The loss of precious life should awaken Pakistanis to the fact that America is not a friend. This is nothing unique to American power – because the fact is that all great power has no friends it only has interests. And Pakistan must look after its own interest and safeguard the liberty and security of its own citizens first and foremost. The relationship with America has clearly undermined the Pakistani State’s responsibility of safeguarding its citizens and Armed forces. It is only logical to assume that Pakistan’s relationship with America is an abusive marriage and now it is time that the battered wife that is Pakistan be brave enough to step forward and file for a divorce.

America’s actions in the region have caused immeasurable suffering – this is a fact beyond doubt and one that we must confront head on. But having said that Pakistan has demons of its own that it has been harbouring for many decades. A principled opposition to injustice must be created – if you condemn American foreign policy then you must also condemn the atrocities and barbarities of the Taliban. The drone attacks should be protested again but so must the brutal treatment of the Ahmadis and other religious minorities such as Christians. Protest and outrage must be based on principle otherwise it becomes susceptible to the forces of political opportunism. Pakistan must reject the tyranny of both Uncle Sam and the mullah if it wishes to have the chance of determining its own destiny.

Those who try and portray any opposition to American foreign policy within the polemical framework of Huntington’s “Clash of Civilizations” are missing the point. Any principled opposition to American power in the region is not because there is any opposition to the ideals of freedom and democracy which are universal ideals. It is rather because American power has yielded only death and destruction. Indeed in the name of democracy and freedom American power should be opposed and criticised thoroughly.

If you truly value democracy and liberty then you will oppose American power. For decades American hegemony has crushed and suppressed the hopes and dreams of millions of people from the Shah’s Iran to Mubarak’s Egypt and beyond. The Nato attack should bring into focus one clear outcome – the future of Pakistani democracy is dependent on achieving independence from American power and American money. But looking beyond the apocalyptic consequences of American power there are uncomfortable questions to face within as well. What about the role of the Army? Is Pakistan actually a democracy given the rampant electoral fraud that plagues the system? How does the State confront the proxies that it once created in the hope of confronting its bigger neighbour India?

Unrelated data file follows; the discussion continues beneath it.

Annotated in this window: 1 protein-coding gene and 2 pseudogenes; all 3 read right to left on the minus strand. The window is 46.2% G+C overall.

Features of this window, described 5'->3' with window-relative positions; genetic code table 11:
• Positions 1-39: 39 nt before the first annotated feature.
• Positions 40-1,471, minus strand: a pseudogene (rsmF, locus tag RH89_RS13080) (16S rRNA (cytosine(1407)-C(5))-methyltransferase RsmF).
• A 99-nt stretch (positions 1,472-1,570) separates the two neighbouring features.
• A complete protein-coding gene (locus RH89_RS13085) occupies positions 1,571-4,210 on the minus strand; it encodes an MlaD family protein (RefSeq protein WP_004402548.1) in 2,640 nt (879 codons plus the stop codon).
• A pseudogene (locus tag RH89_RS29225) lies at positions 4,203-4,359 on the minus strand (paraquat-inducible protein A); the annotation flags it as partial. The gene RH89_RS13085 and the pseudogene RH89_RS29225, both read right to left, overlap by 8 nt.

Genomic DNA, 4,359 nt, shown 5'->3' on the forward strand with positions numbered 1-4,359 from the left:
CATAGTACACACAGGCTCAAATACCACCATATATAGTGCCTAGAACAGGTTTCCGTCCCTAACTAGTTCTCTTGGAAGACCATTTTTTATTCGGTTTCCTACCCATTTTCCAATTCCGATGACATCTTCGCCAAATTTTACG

The reason most of our esteemed columnists and politicians do not wish to have a principled conception of justice is because it’s difficult. By tying yourself to principles you open yourself up to asking complicated questions that open up a whole can of worms that most would best leave unopened. But now is the time to grasp principle beyond ideological dogmatism or political point scoring. It is time to ask the difficult questions – no one said justice would be easy.


Ahmad Ali Khalid is a freelance writer and blogger based in the UK. He can be reached at or twitter.

The views expressed by this blogger and in the following reader comments do not necessarily reflect the views and policies of the Dawn Media Group.